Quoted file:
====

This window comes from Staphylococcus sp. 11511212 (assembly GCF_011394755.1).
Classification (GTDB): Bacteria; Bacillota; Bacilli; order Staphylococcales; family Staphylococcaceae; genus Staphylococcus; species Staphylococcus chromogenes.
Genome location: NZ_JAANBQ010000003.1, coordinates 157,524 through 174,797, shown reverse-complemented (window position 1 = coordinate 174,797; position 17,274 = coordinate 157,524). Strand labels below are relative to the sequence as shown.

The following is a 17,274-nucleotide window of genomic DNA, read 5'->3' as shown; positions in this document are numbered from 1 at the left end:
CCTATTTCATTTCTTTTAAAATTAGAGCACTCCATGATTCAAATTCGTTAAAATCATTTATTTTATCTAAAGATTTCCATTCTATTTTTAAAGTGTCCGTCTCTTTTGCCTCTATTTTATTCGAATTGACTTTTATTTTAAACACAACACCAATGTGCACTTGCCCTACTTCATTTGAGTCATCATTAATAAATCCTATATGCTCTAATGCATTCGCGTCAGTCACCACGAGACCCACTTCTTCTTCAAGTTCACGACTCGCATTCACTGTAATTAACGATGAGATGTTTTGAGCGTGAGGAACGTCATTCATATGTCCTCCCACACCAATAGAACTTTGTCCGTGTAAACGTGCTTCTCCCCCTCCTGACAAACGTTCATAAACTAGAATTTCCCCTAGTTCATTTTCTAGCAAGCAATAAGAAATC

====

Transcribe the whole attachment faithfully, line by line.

This window comes from Staphylococcus sp. 11511212 (assembly GCF_011394755.1).
Classification (GTDB): Bacteria; Bacillota; Bacilli; order Staphylococcales; family Staphylococcaceae; genus Staphylococcus; species Staphylococcus chromogenes.
Genome location: NZ_JAANBQ010000003.1, coordinates 157,524 through 174,797, shown reverse-complemented (window position 1 = coordinate 174,797; position 17,274 = coordinate 157,524). Strand labels below are relative to the sequence as shown.

The following is a 17,274-nucleotide window of genomic DNA, read 5'->3' as shown; positions in this document are numbered from 1 at the left end:
CCTATTTCATTTCTTTTAAAATTAGAGCACTCCATGATTCAAATTCGTTAAAATCATTTATTTTATCTAAAGATTTCCATTCTATTTTTAAAGTGTCCGTCTCTTTTGCCTCTATTTTATTCGAATTGACTTTTATTTTAAACACAACACCAATGTGCACTTGCCCTACTTCATTTGAGTCATCATTAATAAATCCTATATGCTCTAATGCATTCGCGTCAGTCACCACGAGACCCACTTCTTCTTCAAGTTCACGACTCGCATTCACTGTAATTAACGATGAGATGTTTTGAGCGTGAGGAACGTCATTCATATGTCCTCCCACACCAATAGAACTTTGTCCGTGTAAACGTGCTTCTCCCCCTCCTGACAAACGTTCATAAACTAGAATTTCCCCTAGTTCATTTTCTAGCAAGCAATAAGAAATC